A fine example of American folk art, painted by John Brewster Jr. on natural organic material. The sitter is a gentleman with light red hair and blue eyes. He is attired in a black coat, white vest, white ruffled shirt, and white silk cravat. The miniature is in its original case, the reverse with a glazed window containing a plait of hair atop which is a gold initial.
The condition is excellent, with no chips, cracks, bowing, paint loss, or restoration. The case is also in excellent condition, with several very minor dents on the reverse. Overall size is 2 7/8" by 2 3/8".
John Brewster Jr. was born in 1766 in Connecticut. He was born a deaf mute, which might have contributed to his choice of becoming an itinerant painter. However, he was not the typical painter of this type, as the wealth and status of his parents allowed him entree to many elite families in and around New York, Maine, and Connecticut, the areas where he spent most of his time.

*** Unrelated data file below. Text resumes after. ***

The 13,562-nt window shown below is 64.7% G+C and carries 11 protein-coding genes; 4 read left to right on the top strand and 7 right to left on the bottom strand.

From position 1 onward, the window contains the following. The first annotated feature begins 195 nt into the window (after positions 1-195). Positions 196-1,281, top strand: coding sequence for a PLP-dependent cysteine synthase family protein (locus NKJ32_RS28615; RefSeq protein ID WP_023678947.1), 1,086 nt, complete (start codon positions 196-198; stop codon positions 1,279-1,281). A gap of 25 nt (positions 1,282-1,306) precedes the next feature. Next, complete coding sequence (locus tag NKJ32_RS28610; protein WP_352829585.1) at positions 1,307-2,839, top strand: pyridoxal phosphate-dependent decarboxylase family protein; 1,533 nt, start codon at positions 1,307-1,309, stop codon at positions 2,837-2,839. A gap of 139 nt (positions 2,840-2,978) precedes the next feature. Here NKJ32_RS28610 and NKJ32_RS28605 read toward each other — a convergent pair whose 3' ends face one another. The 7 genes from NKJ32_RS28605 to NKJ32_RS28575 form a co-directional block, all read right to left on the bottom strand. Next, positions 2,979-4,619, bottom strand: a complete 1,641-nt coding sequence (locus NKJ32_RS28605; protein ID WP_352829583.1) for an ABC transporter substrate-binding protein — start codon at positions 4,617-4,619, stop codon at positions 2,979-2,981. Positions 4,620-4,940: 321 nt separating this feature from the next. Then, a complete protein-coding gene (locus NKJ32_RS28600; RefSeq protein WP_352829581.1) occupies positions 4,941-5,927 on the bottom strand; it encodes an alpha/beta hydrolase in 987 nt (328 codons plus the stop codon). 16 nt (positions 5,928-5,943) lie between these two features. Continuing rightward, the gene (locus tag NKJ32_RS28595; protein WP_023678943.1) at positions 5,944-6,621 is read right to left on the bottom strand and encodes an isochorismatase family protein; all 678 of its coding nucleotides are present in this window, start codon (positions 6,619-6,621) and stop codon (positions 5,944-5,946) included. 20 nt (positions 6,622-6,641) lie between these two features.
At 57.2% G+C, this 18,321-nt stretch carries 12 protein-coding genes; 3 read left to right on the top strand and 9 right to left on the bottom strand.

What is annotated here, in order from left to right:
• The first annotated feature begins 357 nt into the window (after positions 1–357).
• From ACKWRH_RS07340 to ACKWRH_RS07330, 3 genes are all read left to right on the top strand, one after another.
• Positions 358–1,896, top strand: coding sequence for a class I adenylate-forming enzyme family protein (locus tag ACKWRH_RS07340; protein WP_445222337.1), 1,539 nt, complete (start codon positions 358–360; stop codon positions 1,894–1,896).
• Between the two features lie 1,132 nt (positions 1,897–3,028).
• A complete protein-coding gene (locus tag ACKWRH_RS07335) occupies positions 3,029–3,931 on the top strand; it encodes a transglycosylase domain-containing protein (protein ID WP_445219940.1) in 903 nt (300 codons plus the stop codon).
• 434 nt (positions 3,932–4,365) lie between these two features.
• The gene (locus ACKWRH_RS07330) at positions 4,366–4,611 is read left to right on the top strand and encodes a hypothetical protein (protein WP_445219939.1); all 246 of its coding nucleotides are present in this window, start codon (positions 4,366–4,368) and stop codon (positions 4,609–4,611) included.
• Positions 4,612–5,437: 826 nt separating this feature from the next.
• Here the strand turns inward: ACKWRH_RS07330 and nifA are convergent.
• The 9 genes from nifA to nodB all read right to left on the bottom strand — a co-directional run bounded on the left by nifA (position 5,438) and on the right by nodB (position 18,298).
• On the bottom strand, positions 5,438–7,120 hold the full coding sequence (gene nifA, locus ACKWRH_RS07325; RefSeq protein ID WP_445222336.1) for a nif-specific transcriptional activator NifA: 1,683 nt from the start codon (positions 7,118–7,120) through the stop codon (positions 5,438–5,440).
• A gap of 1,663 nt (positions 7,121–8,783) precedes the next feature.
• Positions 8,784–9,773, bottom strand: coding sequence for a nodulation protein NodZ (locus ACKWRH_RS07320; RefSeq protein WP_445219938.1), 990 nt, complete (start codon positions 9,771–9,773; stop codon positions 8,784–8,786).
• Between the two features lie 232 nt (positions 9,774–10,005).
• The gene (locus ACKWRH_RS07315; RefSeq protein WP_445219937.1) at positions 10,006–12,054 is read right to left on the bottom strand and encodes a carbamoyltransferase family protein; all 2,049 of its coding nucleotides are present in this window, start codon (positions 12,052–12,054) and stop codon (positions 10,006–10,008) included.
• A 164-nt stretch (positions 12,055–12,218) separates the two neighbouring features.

He actually began painting around 1790, moved to Maine with his parents about 6 years later, and seems to have done most of his work there. He also spent a considerable amount of time in Connecticut, actually attending a school for the deaf and dumb during a 3 year period in the first quarter of the 19th century.
Brewster's style was influenced by that of Ralph Earl, and emphasized simple settings and soft facial features. After the 1830's period there does not appear to be much known of Brewster or his works, and he died in Buxton, Maine in 1854. Because of the visual impact of his portraiture, and his importance as one of the leading folk artists of his time, his portraits and miniatures are actively sought after by museums and collectors.